Kidney disease patients who are on dialysis live longer if they have a high body mass index (BMI); however, BMI measurements do not differentiate lean from fat mass. Doctor Kamyar Kalantar-Zadeh of the Los Angeles Biomedical Research Institute at Harbor-UCLA Medical Center and his colleagues examined the effects of lean and fat mass on 792 dialysis patients’ health and survival by measuring patients’ mid-arm muscle circumference (a measure of lean mass) and triceps skinfold (a measure of fat mass) over a 5-year period.
The researchers found that patients with a high mid-arm muscle circumference scored better on a mental health test and lived longer than patients with a low mid-arm muscle circumference. Patients with the highest mid-arm muscle circumference were 37 percent less likely to die during the study period than patients with the lowest circumference. Triceps skinfold measurements were not as predictive of patients’ health and survival.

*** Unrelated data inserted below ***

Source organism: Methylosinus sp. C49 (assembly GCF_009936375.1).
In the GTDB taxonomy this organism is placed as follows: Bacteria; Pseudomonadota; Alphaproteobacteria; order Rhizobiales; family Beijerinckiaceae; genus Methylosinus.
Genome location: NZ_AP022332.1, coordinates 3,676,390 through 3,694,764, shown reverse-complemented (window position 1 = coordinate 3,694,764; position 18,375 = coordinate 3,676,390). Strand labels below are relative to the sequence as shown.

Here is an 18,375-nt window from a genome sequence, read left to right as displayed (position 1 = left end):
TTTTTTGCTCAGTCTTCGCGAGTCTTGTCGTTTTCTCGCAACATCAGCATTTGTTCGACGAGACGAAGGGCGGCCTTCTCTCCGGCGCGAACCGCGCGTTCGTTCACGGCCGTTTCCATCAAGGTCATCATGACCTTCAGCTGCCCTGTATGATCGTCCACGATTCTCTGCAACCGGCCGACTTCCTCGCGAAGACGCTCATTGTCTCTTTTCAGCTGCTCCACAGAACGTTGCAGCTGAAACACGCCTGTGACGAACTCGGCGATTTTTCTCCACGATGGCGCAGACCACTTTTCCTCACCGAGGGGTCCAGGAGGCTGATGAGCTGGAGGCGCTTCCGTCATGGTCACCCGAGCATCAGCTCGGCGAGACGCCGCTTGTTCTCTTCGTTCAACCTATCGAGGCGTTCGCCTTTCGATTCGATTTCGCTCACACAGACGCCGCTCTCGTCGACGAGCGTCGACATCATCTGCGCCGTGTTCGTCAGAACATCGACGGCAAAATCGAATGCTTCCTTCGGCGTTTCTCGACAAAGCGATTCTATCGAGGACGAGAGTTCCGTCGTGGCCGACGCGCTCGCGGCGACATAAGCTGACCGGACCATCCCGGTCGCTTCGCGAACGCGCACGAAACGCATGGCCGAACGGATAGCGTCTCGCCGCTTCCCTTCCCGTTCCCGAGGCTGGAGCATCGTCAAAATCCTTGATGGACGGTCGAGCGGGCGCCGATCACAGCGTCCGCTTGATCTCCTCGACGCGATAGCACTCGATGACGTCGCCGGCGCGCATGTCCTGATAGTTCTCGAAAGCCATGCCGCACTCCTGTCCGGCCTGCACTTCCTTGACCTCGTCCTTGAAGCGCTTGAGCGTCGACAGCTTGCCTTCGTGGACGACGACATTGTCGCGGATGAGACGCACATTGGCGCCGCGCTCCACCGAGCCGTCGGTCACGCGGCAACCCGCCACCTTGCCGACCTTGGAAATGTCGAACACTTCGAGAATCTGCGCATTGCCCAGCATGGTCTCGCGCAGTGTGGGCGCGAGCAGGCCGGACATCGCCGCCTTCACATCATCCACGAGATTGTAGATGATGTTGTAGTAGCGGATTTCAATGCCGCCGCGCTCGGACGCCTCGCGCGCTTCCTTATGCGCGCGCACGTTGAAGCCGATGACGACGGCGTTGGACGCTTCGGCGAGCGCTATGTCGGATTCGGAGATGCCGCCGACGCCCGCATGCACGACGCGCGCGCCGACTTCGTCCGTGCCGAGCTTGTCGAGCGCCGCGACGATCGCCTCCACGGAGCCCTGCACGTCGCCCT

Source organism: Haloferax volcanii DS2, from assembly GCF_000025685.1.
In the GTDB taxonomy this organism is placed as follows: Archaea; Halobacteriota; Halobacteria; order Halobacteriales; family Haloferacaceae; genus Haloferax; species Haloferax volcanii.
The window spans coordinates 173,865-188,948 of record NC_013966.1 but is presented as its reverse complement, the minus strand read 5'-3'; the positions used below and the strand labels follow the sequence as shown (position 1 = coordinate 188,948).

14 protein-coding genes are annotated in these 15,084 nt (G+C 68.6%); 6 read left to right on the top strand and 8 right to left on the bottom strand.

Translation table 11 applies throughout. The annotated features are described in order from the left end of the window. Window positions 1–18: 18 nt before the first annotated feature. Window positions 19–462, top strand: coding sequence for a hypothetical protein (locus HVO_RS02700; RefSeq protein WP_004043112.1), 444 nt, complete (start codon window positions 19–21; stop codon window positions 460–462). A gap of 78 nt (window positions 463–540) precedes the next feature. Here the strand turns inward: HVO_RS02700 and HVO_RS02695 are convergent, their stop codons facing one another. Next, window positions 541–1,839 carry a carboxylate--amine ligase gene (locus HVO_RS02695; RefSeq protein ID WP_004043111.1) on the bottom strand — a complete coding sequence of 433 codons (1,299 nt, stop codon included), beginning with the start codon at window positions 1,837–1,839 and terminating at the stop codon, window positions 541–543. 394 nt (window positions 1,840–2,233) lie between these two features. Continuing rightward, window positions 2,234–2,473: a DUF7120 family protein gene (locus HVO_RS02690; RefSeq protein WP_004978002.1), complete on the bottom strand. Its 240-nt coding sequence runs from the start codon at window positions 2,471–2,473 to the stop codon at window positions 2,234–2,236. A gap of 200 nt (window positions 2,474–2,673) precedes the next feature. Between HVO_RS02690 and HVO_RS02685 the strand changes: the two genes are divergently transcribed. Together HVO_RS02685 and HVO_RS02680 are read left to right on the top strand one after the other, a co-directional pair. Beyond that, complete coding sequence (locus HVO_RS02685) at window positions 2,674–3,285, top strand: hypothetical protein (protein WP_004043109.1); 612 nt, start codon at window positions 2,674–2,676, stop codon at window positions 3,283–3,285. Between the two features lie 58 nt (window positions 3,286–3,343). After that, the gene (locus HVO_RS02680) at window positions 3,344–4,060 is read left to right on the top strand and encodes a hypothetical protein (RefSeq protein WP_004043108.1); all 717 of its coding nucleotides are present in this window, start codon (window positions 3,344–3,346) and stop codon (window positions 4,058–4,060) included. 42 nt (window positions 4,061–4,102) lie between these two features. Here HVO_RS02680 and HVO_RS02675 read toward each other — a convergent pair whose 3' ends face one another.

Larger studies with detailed body composition analyses are needed to verify the investigators’ findings, but “it is possible that interventions that can improve muscle mass or increase lean body mass can lead to better clinical outcomes and greater survival in tens of thousands of dialysis patients and probably millions of individuals with other stages of chronic kidney disease or other chronic disease states,” said Kalantar-Zadeh.
MEDICA.de; Source: American Society of Nephrology (ASN)